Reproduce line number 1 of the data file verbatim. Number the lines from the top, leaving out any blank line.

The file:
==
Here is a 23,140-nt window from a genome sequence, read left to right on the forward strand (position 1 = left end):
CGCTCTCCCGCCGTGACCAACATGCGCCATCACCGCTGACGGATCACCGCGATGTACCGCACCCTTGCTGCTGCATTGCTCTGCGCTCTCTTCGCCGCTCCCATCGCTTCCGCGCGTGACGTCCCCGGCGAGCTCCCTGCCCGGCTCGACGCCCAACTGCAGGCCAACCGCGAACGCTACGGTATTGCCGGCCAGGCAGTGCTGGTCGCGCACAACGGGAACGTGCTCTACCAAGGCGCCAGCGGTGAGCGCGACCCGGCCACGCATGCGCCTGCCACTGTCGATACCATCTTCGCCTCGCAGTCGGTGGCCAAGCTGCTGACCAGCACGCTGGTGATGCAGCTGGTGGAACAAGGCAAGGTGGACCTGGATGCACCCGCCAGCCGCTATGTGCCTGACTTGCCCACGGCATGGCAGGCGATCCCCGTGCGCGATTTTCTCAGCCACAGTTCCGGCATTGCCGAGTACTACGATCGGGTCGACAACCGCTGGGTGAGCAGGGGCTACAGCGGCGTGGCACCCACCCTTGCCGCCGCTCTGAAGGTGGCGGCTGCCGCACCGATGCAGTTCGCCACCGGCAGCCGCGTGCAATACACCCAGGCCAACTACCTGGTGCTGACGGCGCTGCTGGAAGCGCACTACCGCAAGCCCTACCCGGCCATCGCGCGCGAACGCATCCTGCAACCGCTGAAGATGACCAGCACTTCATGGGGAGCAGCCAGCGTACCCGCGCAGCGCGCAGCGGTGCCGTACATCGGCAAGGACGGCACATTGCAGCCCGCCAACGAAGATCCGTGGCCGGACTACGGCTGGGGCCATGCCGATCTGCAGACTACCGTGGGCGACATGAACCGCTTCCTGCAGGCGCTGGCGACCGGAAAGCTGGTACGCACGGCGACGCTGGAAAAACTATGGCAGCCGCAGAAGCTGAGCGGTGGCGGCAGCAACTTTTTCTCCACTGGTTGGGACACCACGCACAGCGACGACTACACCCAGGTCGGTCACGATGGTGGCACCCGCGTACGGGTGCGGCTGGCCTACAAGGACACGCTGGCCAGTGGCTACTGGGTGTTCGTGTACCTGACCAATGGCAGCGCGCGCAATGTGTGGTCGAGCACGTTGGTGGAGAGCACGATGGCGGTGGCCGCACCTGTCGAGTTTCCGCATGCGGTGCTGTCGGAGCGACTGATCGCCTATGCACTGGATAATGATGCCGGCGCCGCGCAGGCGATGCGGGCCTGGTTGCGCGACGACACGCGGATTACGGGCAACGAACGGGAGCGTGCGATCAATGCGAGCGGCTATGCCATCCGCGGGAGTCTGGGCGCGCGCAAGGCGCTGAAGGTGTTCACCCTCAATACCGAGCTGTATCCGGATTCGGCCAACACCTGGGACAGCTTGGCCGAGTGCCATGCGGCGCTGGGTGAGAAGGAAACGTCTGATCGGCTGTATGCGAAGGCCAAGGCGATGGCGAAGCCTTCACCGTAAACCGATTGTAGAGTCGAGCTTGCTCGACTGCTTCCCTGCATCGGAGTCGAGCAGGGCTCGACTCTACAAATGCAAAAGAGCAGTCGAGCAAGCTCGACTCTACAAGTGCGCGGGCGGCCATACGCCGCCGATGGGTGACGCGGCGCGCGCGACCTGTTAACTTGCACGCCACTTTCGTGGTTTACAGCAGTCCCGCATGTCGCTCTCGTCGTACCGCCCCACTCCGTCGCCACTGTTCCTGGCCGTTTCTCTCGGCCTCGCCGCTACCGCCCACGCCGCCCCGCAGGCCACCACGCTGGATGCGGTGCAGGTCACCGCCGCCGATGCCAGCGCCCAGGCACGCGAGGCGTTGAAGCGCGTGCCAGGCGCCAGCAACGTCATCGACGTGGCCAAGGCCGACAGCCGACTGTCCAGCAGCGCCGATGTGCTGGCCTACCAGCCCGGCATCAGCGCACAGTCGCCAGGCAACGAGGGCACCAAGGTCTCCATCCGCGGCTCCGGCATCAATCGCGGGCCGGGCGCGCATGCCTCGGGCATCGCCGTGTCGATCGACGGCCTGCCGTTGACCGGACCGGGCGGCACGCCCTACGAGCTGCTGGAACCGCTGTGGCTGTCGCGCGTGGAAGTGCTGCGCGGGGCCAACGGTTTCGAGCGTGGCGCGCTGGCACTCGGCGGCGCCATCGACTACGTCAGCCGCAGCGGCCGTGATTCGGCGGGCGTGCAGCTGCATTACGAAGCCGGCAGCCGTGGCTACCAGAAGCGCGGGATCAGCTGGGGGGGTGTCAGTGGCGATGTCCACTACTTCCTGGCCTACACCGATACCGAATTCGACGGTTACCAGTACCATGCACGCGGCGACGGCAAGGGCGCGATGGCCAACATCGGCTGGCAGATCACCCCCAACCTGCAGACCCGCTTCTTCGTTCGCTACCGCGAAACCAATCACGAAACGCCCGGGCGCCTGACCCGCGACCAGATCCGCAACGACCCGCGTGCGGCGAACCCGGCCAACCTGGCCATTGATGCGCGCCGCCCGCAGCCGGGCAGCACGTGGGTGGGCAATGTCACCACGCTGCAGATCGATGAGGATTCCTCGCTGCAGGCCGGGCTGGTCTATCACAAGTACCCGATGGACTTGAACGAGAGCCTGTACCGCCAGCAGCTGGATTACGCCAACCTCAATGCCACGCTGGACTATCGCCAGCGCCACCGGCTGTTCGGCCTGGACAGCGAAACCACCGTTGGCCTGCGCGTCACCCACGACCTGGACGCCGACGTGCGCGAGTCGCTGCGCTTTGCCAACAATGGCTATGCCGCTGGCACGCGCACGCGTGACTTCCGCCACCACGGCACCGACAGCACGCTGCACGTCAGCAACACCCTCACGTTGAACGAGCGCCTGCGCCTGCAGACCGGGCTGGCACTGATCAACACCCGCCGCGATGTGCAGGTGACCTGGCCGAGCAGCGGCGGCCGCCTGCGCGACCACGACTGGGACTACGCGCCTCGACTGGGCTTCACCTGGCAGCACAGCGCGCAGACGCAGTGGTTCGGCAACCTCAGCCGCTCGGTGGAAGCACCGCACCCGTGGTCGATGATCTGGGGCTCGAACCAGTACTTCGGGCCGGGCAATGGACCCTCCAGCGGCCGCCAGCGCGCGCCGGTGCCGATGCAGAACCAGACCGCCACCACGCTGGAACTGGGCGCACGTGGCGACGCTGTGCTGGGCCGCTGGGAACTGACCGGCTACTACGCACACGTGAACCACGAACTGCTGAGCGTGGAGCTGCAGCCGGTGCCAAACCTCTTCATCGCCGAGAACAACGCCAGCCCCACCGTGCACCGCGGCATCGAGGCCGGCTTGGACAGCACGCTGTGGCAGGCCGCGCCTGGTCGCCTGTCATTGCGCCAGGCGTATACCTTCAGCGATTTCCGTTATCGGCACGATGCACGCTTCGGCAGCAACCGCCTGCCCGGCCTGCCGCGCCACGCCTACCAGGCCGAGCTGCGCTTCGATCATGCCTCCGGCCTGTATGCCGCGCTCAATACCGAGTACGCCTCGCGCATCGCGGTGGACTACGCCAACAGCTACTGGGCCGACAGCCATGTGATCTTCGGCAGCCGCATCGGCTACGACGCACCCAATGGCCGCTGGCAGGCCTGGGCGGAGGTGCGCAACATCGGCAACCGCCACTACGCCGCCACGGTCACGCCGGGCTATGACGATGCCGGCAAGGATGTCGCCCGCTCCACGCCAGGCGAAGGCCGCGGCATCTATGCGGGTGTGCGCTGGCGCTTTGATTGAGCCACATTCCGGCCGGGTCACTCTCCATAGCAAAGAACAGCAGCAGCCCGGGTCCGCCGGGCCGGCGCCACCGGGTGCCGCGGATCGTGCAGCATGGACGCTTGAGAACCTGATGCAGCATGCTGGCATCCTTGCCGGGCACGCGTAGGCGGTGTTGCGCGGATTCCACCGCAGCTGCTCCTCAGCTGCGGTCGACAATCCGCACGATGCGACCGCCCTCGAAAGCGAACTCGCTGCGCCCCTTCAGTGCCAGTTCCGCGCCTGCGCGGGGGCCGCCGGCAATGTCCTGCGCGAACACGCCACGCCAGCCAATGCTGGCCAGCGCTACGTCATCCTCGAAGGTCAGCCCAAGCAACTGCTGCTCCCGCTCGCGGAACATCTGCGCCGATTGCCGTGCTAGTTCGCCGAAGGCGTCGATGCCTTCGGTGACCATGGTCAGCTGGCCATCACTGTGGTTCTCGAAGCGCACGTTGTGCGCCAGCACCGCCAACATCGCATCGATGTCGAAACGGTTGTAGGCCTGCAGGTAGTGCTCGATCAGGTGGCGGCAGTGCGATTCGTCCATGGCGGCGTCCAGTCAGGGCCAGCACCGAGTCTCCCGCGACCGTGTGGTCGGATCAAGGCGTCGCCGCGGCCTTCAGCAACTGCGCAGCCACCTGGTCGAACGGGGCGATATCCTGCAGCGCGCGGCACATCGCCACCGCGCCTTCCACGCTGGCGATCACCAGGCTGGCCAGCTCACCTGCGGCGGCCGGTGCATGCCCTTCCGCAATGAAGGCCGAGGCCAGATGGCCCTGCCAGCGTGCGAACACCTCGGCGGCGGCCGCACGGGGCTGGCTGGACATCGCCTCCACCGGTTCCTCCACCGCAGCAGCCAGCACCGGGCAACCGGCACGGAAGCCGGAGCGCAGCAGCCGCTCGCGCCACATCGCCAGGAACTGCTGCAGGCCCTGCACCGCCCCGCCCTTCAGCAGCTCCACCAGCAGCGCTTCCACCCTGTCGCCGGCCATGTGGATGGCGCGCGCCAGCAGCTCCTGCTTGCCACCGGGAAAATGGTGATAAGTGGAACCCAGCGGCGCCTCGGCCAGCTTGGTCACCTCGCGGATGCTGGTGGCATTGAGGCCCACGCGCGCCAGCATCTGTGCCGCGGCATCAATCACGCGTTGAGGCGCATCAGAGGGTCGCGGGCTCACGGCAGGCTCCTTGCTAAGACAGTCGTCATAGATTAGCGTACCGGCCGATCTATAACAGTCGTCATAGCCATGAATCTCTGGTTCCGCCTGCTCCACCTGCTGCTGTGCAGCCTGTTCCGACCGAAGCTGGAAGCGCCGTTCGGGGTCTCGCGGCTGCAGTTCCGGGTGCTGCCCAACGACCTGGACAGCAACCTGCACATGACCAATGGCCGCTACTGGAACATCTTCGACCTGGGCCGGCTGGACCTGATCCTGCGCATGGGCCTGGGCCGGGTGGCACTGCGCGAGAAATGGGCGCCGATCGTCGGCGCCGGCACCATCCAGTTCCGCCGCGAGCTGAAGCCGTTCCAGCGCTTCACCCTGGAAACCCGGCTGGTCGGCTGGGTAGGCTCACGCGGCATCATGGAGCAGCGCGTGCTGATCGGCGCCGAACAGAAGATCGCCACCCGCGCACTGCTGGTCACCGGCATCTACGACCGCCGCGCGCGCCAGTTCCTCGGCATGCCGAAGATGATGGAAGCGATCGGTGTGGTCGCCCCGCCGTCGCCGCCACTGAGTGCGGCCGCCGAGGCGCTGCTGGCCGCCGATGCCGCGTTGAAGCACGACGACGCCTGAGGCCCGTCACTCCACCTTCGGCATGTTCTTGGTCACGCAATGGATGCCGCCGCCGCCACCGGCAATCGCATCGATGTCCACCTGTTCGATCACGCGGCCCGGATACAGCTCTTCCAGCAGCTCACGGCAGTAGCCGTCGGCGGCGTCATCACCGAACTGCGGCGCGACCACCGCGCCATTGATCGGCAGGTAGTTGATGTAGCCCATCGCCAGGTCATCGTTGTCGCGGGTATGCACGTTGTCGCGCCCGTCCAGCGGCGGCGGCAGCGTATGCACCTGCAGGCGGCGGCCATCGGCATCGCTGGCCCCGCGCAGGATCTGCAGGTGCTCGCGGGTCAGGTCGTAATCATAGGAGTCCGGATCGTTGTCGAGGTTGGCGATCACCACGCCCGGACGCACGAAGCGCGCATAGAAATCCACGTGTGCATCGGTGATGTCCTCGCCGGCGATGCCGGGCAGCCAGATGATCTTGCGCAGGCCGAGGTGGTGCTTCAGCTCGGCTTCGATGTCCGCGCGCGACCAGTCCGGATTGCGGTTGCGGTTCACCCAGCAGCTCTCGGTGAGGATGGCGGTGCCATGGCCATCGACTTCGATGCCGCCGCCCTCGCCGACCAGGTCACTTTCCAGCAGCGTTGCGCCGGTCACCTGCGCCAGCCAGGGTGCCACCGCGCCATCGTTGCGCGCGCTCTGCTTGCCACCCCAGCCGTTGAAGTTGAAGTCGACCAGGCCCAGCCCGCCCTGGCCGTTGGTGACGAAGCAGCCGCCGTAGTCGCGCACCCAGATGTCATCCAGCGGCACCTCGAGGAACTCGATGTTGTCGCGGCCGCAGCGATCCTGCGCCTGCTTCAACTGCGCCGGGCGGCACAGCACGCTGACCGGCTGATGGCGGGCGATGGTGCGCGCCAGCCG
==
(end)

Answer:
Here is a 23,140-nt window from a genome sequence, read left to right on the forward strand (position 1 = left end):